Bombus campestris (Panzer,1801)

Synonyms

Psithyrus varius (LEPELETIER, 1832); Psithyrus flavus (PEREZ, 1884); Psithyrus flavothoracicus (HOFFER 1889); Psithyrus susterai (TKALCU, 1959); Psithyrus susterianus (TKALCU, 1977)

 

Synonymy from Paul Williams http://www.nhm.ac.uk/research-curation/research/projects/bombus/ps.html#campestris

Description and notes

Keys and general biology are found in Sladen (1912), Free & Butler (1959), Alford (1975) and Prŷs-Jones & Corbet (1991). Until recently this species was known as Psithyrus campestris, but Psithyrus has now been reduced to a subgenus within Bombus. A very variable species, colours ranging from forms which are all-black to those where the black is broken by two yellow stripes on the thorax and a yellowish tail. This is a cuckoo-bumblebee which is well-known to usurp the nests of Bombus pascuorum and has been recorded in nests of B. humilis as well. It is likely that it will attack all the carder bumblebees (B. humilis, B. muscorum, B. pascuorum, B. ruderarius and B. sylvarum).

  • Photo by Nick Owens
    Bombus campestris male on Echinops, Yarwell, Northamptonshire, July 2006
  • Photo by Steven Falk
    Bombus campestris female. Ditchford Frary, Warwickshire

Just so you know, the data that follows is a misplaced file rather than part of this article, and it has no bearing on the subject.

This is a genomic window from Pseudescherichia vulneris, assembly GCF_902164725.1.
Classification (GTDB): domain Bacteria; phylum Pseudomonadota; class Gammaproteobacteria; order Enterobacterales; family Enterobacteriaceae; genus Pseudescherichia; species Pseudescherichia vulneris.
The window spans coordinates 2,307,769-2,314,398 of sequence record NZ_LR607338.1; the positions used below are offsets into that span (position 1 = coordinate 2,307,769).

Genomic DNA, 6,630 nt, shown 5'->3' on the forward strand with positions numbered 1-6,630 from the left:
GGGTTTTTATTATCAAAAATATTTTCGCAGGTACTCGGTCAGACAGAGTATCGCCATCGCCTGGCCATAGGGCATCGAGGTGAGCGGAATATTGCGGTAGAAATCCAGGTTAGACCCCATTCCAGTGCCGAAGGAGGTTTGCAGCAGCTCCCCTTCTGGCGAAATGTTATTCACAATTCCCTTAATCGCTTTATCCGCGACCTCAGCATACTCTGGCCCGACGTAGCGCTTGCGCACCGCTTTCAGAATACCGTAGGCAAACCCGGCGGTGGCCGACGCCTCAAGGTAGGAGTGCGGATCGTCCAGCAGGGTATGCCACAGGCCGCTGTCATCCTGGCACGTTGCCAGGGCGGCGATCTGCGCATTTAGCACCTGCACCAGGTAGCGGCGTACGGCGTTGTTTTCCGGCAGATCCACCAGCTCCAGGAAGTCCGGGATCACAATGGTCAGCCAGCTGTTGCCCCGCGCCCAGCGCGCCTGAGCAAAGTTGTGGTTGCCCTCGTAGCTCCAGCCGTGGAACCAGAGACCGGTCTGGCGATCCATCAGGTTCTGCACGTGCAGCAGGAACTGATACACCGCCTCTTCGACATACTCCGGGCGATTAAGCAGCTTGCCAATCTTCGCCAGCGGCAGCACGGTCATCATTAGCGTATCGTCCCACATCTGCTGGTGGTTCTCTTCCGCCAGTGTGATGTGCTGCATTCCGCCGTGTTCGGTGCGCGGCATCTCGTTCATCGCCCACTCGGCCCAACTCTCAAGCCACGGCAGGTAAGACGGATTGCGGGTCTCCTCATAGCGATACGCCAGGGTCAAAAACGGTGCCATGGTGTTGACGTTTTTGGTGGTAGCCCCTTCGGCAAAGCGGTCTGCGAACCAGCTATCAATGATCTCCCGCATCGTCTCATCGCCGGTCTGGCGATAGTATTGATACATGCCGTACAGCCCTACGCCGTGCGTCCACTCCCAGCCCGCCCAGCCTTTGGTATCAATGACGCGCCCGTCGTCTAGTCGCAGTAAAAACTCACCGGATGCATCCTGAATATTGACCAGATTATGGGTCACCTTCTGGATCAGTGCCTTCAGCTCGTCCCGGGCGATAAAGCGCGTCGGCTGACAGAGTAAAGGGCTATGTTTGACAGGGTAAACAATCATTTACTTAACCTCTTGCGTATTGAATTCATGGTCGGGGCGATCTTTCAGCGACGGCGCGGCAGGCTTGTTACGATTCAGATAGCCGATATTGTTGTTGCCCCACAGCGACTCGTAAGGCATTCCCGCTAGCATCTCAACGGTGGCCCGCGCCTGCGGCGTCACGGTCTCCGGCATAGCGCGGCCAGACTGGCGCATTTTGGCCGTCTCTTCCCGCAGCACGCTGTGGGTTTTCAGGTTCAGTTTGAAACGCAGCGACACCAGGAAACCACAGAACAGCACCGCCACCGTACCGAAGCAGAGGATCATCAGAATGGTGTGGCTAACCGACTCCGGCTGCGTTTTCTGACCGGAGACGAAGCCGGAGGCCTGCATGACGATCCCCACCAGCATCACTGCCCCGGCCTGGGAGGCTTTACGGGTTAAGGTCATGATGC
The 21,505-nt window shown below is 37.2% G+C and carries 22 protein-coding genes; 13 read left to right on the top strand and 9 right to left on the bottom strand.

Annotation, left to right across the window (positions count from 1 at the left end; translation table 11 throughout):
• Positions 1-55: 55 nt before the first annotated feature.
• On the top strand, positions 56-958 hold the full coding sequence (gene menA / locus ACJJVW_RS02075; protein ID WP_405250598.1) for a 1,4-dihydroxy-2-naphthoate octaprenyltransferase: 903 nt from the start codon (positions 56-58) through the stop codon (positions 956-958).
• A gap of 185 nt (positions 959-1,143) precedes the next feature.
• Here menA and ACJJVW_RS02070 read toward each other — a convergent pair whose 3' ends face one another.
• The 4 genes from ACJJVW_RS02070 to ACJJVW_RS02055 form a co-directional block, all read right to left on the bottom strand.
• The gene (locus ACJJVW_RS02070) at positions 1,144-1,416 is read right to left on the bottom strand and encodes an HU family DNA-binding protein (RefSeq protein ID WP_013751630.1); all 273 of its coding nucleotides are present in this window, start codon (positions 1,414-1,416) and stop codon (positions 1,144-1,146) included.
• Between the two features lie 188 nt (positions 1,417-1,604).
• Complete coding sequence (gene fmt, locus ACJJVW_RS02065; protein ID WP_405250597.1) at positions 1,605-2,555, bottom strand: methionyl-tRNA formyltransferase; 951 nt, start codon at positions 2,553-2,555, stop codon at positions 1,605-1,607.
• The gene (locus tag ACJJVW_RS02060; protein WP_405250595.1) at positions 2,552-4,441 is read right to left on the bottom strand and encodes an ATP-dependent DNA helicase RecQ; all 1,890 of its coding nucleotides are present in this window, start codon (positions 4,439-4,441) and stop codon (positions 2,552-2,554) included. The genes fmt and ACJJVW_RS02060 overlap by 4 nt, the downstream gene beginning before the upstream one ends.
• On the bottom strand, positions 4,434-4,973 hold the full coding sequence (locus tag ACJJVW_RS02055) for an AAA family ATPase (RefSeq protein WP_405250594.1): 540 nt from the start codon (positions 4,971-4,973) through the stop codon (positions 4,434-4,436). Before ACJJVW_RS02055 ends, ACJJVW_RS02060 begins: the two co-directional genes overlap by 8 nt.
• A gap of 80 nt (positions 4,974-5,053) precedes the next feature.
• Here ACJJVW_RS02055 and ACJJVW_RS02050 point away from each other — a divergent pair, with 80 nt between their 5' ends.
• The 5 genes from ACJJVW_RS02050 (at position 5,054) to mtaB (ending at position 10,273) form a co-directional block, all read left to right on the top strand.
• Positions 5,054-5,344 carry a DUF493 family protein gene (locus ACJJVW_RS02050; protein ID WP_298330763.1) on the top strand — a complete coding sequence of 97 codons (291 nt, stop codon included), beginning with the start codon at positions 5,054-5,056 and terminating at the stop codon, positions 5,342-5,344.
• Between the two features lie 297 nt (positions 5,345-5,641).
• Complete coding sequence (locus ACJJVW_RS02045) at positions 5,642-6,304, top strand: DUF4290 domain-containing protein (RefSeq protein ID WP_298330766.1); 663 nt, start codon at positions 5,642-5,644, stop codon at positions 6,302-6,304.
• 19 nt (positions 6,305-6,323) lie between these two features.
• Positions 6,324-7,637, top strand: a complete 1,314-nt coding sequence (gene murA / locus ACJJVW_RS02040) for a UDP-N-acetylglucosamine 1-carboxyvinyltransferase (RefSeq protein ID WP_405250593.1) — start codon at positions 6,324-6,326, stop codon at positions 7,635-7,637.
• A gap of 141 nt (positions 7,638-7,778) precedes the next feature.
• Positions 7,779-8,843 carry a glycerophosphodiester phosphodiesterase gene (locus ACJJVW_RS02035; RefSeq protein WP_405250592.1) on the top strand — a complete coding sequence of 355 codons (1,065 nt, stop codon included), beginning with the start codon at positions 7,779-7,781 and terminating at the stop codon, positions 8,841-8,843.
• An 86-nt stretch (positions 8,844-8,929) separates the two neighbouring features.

• Photo by Jeremy Early
    Male Bombus campestris, dark form, Reigate, Surrey
  • Photo by Nick Owens
    Bombus campestris male on red clover, Holkham, July 2009
  • Photo by Steven Falk
    Bombus campestris female. Ditchford Frary, Warwickshire
  • Photo by Steven Falk
    Bombus campestris female. Ditchford Frary, Warwickshire
  • Photo by Steven Falk
    Bombus campestris male. Hay Wood, Warwickshire
  • Photo by Steven Falk
    Bombus campestris male. Hay Wood, Warwickshire
  • Photo by Steven Falk
    Bombus campestris male. Ryton Wood, Warwickshire
  • Photo by Steven Falk
    Bombus campestris male. Ryton Wood, Warwickshire
  Pre 1980   1980-99   2000 and later

The following datasets are included:

  • Bees, Wasps and Ants Recording Society - Bees, Wasps and Ants Recording Society - Trial Dataset

Distribution

This species is distributed widely throughout almost the entire area covered by this Atlas. It is not currently recorded in the far north of the Highland Region of Scotland. It is widespread and often common in Europe; middle and northern latitudes of Asia, eastwards to Kamchatka (Løken, 1973).

Status (in Britain only)

The bee is not regarded as being scarce or threatened.

Habitat

This cuckoo-bee occurs in a wide variety of habitats.

Flight period

Over-wintered females can be found from late April onwards, males and new females in July to September.

Pollen collected

As this bee is parasitic it does not collect pollen, although females eat pollen in order to develop their ovaries. Foraging for pollen for the nest is carried out by the host workers.

Flowers visited

Visits are made to a very wide variety of flowers.

Parasites

None specifically recorded in Britain or Ireland.

Author of profile

M Edwards.

Year profile last updated

Profile written:

Proofed: March 2012